North Allegheny graduate inspired to help raise funds
Bekah Tuckey was 5 when she was diagnosed with acute lymphoblastic leukemia just five days before she was to start kindergarten in August 2011.
“The pediatrician told us that the fight wouldn't be a sprint, it would be a marathon,” recalled her mother, Kate, 35, of Tyrone Township in Adams County.
For 799 consecutive days, Bekah endured daily chemotherapy regimens. She persevered through countless blood tests, spinal taps, X-rays, MRIs, steroid treatments and intravenous immunoglobulin injections to boost her immune system.
“It became our new normal,” Bekah's mother said.
But so did another kind of marathon.
THON — the 46-hour, no-sitting, no-sleeping Penn State University Interfraternity Council/Panhellenic Dance Marathon that has raised more than $114 million since 1977 for the fight against pediatric cancer — is one endurance test Bekah enjoys.
Now 8 and declared in remission Nov. 2, Bekah served as an inspiration for North Allegheny graduate and Franklin Park resident Christopher Aland, one of the 706 dancers in the 2014 event.
THON ran from 6 p.m. Feb. 21 to 4 p.m. Feb. 23 at the Bryce Jordan Center at Penn State in State College. A record-breaking $13,343,517 was raised.
Aland, a senior at Penn State, met Bekah during his sophomore year, when he joined a special-interest organization on campus called HEAL, which stands for Help Every Angel Live. It is one of the many campus organizations that forge relationships with pediatric-cancer patients and their families at the Penn State Hershey Children's Hospital and their families and help raise money to fight the disease.
HEAL and its members have been paired with Bekah and her family since 2011.
“The Tuckeys are fighting every day with this monster that has invaded their lives,” said Aland, 22, a broadcast journalism major.
He helped HEAL raise $79,000 this year by participating in fundraising activities that culminated with THON.
Aland and other HEAL members also routinely make the four-hour round trip to the Tuckeys' home near Gettysburg to take the family's children on outings or play football with them in their yard.
“THON is every day for us,” Kate Tuckey explained. “It's not just dancing. It's a day-to-day support system. Every day, I get an encouraging text from one of the students. And it always seems to come at the right time.”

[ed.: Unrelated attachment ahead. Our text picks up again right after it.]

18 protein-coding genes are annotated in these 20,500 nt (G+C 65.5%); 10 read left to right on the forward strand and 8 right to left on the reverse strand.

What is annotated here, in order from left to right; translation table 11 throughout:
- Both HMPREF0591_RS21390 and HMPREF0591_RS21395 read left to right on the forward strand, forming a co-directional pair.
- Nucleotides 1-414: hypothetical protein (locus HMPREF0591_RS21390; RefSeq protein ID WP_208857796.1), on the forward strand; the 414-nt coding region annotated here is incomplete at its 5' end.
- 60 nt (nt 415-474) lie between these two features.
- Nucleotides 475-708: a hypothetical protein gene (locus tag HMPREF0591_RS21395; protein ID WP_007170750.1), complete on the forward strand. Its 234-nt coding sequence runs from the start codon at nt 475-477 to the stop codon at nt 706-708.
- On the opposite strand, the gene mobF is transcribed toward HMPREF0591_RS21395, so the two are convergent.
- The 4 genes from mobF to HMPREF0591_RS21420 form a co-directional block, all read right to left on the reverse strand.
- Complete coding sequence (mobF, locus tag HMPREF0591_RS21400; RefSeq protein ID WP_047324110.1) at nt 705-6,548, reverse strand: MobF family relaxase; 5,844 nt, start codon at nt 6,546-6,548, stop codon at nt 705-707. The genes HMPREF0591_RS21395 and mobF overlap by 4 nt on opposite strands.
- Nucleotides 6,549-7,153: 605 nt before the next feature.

She described Aland as a bundle of energy, much like Bekah.
“His sense of humor is the same as hers,” she said. “They get each other. Bekah is a sassy little diva, and Chris gives it right back to her. He can get her to laugh, even when she doesn't want to.”
Bekah returned the favor during THON, when Aland needed it the most.
“By Saturday morning, my lower back began to throb, and my feet felt like a nail was being driven through them,” he said.
Bekah stayed up all night that Saturday to dance with him.
“I didn't think she could stay awake all night long, but she did. That was a real boost,” Aland said.
During THON's final four hours on Sunday afternoon, Aland thought he would faint.
“I just kept chugging Gatorade and water,” he said.
When it was over, he slept for 21 straight hours.
“I couldn't be any more proud of him,” said his mother, Lorraine Aland, 59, of Franklin Park.
Having survived THON, Aland now has an answer for those who ask him what a dance marathon has to do with cancer.
“It's a metaphor,” said Aland, explaining that the pain felt during 46 hours of dancing symbolizes cancer; the support dancers receive from family and friends is the medicine that helps them keep going; and when the marathon ends and the dancers finally can sit down, that symbolizes the victory over cancer.
Laurie Rees is a freelance writer for Trib Total Media.
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